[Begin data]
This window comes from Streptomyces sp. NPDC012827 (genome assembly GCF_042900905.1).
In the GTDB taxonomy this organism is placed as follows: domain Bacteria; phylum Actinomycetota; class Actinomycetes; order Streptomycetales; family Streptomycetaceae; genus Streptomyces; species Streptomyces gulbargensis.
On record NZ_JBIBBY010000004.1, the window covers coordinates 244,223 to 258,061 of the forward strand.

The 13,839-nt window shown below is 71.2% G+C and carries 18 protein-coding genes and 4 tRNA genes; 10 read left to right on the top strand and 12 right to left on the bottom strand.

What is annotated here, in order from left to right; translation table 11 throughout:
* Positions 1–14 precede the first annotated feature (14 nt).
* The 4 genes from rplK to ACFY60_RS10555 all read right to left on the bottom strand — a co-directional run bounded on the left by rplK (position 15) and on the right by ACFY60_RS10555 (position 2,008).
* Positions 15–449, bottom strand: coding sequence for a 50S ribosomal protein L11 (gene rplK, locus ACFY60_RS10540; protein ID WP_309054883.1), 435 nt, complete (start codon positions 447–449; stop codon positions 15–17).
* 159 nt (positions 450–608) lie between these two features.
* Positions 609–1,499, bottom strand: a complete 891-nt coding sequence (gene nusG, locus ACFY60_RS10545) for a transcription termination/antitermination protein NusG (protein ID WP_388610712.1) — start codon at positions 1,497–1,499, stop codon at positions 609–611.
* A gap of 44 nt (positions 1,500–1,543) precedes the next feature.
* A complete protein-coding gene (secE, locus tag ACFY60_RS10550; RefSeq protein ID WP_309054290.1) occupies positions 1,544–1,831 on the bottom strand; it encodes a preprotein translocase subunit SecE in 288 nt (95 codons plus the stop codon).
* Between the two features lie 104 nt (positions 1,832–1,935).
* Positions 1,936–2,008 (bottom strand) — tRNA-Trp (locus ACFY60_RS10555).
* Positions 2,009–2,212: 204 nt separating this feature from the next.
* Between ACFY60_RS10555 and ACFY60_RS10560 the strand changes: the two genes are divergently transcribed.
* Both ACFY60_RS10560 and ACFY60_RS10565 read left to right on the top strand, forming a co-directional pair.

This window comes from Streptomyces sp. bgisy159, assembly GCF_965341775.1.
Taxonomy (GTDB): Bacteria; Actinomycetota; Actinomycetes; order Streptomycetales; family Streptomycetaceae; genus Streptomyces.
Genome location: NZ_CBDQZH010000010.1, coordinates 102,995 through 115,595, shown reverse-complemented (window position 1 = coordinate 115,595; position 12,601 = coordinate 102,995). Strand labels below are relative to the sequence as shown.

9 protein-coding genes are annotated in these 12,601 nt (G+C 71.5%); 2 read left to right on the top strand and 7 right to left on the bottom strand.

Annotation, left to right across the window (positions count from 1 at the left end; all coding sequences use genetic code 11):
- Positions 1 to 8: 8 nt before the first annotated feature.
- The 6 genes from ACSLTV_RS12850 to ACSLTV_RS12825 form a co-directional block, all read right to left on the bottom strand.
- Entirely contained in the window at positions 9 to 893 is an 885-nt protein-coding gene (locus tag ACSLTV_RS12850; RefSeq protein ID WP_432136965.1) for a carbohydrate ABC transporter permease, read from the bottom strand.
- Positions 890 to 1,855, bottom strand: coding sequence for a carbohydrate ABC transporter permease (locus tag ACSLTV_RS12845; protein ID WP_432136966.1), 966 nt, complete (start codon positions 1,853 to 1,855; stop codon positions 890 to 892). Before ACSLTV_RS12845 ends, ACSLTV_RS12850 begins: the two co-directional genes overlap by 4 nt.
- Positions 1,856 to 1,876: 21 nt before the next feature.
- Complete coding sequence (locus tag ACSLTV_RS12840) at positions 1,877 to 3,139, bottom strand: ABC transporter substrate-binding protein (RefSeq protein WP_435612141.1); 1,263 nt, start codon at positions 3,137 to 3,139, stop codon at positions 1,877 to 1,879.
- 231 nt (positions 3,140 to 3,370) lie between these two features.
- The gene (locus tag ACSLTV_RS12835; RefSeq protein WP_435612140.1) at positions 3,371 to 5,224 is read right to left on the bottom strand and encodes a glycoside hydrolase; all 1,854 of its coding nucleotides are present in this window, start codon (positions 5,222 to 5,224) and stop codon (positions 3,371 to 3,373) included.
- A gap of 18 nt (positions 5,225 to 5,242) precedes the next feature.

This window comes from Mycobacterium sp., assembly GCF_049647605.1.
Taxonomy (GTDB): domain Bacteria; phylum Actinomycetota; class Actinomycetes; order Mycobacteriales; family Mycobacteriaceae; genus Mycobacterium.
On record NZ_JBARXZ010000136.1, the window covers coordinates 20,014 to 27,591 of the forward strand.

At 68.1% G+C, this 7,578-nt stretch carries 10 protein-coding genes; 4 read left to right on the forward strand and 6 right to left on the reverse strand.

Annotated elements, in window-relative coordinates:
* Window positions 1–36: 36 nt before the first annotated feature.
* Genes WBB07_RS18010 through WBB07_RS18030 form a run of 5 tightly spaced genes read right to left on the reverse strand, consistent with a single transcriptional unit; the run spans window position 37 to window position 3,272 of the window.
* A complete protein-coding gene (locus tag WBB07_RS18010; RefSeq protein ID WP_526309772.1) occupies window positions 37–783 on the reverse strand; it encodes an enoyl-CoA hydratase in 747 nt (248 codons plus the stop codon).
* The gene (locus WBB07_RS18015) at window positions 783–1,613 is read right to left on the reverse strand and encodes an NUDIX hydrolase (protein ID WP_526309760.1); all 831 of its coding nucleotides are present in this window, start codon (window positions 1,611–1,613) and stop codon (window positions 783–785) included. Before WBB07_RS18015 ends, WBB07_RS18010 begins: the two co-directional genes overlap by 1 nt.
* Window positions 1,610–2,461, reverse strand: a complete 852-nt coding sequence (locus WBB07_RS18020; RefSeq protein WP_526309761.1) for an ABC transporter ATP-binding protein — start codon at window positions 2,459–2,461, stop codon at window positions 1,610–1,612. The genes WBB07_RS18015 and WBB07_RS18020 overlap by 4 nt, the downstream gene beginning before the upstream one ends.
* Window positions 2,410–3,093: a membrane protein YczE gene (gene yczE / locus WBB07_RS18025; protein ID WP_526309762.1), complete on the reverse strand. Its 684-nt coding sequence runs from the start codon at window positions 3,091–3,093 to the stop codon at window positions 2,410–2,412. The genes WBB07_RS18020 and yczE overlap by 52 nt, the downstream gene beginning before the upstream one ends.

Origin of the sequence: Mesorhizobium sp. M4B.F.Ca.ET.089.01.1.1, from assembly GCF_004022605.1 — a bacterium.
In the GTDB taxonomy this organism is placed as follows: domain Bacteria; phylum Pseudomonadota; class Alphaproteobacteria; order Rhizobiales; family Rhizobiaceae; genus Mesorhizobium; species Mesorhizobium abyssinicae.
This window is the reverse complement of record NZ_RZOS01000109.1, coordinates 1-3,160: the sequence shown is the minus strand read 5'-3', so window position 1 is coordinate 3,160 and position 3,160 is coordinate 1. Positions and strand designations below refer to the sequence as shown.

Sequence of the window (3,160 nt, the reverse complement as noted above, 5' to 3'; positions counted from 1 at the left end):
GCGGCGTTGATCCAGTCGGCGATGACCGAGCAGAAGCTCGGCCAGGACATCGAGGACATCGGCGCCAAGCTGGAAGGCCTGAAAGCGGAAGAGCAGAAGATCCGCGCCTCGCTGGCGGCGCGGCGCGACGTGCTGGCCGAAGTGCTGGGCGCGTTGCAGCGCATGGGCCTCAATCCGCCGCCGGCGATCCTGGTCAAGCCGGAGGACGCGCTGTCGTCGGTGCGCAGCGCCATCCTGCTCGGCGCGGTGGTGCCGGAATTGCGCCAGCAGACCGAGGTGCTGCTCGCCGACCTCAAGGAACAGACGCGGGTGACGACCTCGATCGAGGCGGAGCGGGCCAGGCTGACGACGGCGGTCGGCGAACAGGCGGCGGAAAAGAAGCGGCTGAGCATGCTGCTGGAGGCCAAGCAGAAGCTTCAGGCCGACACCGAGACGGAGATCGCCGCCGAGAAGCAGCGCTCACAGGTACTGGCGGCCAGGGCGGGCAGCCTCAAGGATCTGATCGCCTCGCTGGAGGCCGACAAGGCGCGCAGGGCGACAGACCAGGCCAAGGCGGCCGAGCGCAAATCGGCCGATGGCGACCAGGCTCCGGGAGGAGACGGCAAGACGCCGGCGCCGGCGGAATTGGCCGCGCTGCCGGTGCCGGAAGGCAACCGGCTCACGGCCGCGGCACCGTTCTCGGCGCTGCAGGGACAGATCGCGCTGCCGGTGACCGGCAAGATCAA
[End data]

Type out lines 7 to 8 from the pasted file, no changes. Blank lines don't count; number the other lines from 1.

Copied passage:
* The 4 genes from rplK to ACFY60_RS10555 all read right to left on the bottom strand — a co-directional run bounded on the left by rplK (position 15) and on the right by ACFY60_RS10555 (position 2,008).
* Positions 15–449, bottom strand: coding sequence for a 50S ribosomal protein L11 (gene rplK, locus ACFY60_RS10540; protein ID WP_309054883.1), 435 nt, complete (start codon positions 447–449; stop codon positions 15–17).